April 6, 2023

Yvonne Cheung Ho, center, president and CEO of the Minnesota Economic Development Association, after receiving her award from Women of Distinction Planning Committee Chair Janet Stacey, left, and Girl Scouts of Minnesota and Wisconsin River Valleys CEO Linda Keene, right. (Contributed photo)

ST. PAUL (April 8, 2010) – Seven local, extraordinary women from the Twin Cities and Rochester gathered at the Depot in Minneapolis last Thursday, April 8 to be honored by the Girl Scouts of Minnesota and Wisconsin River Valleys at their Women of Distinction luncheon.

Over 650 attendees gathered at this year’s Women of Distinction event, which provided an opportunity to link women leaders of the present with future women leaders being developed through programs and activities in Girl Scouts.

This year’s honorees included State Senator Mee Moua (DFL-67) in St. Paul, and Yvonne Cheung Ho, President and CEO of Metropolitan Economic Development Association in Minneapolis.

The other five honorees included Susan Boren, principal, Spencer Stuart, Minneapolis; Gail Boudreaux, executive vice president, UnitedHealthcare, Minnetonka; Nancy Lindahl, consultant, Creative Strategies Plus, Deephaven; Kim Nelson, division president, General Mills, Minneapolis; and Dr. Patricia Simmons, Mayo Clinic, Rochester.

The keynote speaker was Dr. Mae Jemison, the first African-American female astronaut in space on board the Space Shuttle Endeavour from September 12-20, 1992. The event was emceed by Robyne Robinson, Fox 9 news anchor and local businesswoman.

During the event, Miranda Yang, a Patrick Henry High School senior and active Girl Scout, spoke about the effect Girl Scouts has had on her life.

“Girl Scouts has taught me that there are endless opportunities out there.  If you seek opportunities and take advantage of them, success will happen,” said Yang. “There are girls like me throughout River Valleys who want and need the same leadership development opportunities that only Girl Scouts can offer. I have more tools and resources to follow my dreams and make them come true. I am not limited by others who define who I am, but rather I can choose who I want to become. I am a woman. I am Hmong American. And I am a Girl Scout.”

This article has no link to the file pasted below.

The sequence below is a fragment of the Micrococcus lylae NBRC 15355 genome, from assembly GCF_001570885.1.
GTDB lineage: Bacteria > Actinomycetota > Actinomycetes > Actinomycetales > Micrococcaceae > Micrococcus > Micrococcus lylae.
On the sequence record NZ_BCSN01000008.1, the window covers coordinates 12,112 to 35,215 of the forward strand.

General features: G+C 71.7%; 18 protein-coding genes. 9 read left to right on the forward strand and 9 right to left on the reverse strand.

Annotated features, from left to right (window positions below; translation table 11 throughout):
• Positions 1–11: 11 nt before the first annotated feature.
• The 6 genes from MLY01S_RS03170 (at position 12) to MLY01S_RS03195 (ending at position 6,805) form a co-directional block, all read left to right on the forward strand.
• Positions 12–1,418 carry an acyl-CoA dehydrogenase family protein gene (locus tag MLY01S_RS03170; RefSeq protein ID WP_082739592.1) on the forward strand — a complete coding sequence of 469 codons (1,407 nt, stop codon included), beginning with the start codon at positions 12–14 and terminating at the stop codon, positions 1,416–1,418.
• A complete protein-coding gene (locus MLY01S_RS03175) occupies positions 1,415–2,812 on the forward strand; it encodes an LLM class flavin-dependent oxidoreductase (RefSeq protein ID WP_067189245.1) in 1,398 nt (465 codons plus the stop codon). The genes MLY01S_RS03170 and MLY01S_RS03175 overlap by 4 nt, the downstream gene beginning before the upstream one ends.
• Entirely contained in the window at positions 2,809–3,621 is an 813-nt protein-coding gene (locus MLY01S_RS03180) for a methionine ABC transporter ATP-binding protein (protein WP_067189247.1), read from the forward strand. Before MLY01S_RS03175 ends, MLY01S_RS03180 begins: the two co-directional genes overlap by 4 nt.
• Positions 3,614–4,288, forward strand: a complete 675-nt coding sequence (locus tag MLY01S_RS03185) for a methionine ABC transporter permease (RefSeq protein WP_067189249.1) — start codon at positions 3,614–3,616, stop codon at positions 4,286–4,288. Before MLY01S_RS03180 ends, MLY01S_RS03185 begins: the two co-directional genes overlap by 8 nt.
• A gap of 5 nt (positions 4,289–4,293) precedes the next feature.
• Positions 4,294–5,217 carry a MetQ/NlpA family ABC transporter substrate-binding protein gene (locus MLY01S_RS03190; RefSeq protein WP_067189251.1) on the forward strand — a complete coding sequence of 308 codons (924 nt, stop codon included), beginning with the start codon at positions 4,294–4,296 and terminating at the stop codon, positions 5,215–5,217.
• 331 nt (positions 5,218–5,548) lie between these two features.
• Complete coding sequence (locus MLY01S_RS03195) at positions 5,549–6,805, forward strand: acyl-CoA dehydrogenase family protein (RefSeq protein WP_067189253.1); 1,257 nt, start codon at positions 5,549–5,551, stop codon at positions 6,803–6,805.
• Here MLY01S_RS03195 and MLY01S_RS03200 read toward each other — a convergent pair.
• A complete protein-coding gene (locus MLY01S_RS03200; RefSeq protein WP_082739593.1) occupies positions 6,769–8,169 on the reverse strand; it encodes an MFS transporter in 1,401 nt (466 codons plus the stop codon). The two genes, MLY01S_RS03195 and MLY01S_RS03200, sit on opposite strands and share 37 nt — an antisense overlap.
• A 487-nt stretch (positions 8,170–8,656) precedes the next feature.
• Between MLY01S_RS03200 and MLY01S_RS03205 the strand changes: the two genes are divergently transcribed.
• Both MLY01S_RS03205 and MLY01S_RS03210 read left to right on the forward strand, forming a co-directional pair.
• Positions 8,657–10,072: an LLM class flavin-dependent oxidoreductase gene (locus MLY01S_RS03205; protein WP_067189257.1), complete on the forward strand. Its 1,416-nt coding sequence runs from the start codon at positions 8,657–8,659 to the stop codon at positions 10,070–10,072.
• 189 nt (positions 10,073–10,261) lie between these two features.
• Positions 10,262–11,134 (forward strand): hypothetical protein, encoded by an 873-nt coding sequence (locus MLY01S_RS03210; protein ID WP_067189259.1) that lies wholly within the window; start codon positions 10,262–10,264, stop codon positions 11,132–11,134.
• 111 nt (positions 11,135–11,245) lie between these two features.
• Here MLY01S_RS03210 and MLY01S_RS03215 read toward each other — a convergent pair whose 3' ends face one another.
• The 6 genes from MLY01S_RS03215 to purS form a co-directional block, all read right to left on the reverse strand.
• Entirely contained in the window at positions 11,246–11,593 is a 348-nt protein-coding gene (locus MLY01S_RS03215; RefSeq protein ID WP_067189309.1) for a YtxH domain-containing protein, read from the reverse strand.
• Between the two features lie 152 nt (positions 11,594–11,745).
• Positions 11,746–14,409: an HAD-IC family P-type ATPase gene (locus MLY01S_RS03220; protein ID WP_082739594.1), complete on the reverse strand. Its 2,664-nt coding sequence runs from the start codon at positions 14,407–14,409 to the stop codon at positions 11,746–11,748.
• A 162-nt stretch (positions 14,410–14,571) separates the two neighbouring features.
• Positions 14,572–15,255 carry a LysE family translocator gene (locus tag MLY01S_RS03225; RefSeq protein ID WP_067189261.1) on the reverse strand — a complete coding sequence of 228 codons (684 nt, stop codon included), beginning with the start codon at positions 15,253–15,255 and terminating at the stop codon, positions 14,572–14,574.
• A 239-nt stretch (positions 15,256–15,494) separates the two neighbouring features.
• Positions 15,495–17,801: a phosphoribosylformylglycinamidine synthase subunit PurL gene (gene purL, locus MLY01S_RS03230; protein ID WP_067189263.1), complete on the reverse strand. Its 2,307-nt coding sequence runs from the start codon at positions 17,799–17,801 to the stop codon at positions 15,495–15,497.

More information about the annual Women of Distinction event, along with videos of the honorees, can be found by visiting http://www.girlscoutsrv.org/support/Women_of_Distinction_2010.html.

Ms. Cheung Ho moved from an independent business owner, developing fine jewelry and children’s clothing import business, to joining the Metropolitan Economic Development Association in 1993 to manage the business development and programs areas.

Now, as the president and chief executive officer, she is as committed as ever to spreading MEDA’s mission – to help entrepreneurs of color succeed. Ms. Cheung Ho proves her confidence and courage every day as she continually seeks tools, resources, and information for business owners of color, often putting their business success above most everything else.

Currently, Ms. Cheung Ho serves on the boards of The Minneapolis Foundation, Great Neighborhoods! Development Corp., North Memorial Health Care, and the University of Minnesota Alumni Association. She was named one of the Most Influential Women in Minnesota in 2002 by the Minneapolis/St. Paul Business Journal, and received the Asian-Pacific Leadership Award in 2004 from the Council on Asian-Pacific Minnesotans, and the Outstanding Achievement Award for Alumni in 2004 from the University of Minnesota.

She also received the prestigious Minnesota Vision Award in 2007 from the State Department of Employment and Economic Development, which is only awarded to seven nominees each year for understanding and embodying the spirit of harnessing Minnesota’s ingenuity regarding economic development, workforce development, and education.

Sen. Moua became the nation’s first Hmong American elected to a state legislature with to the Minnesota State Senate in 2002. She is currently in her third term serving as state senator, representing Senate District 67, the east side of St. Paul. She chairs the Judiciary Committee and holds the highest office of any Hmong American politician.

Sen. Moua co-chairs both the bipartisan, bi-cameral Children and Youth Caucus that works to address the major issues facing the children and youth of Minnesota, and the Minnesota Housing Caucus that was assembled to work on matters related to housing. She also serves on the Public Safety Budget Division, the Transportation Committee and the Taxes Committee.

In addition to her work in the Senate, Ms. Moua is a member of the Democratic National Committee and a board member on the Asian and Pacific Islander American Health Forum.

She has a bachelor’s degree from Brown University and a master’s degree in public policy from the University of Texas-Austin. She also holds a law degree from the University of Minnesota, and served as an attorney at Leonard, Street and Deinard before being elected to the Legislature.

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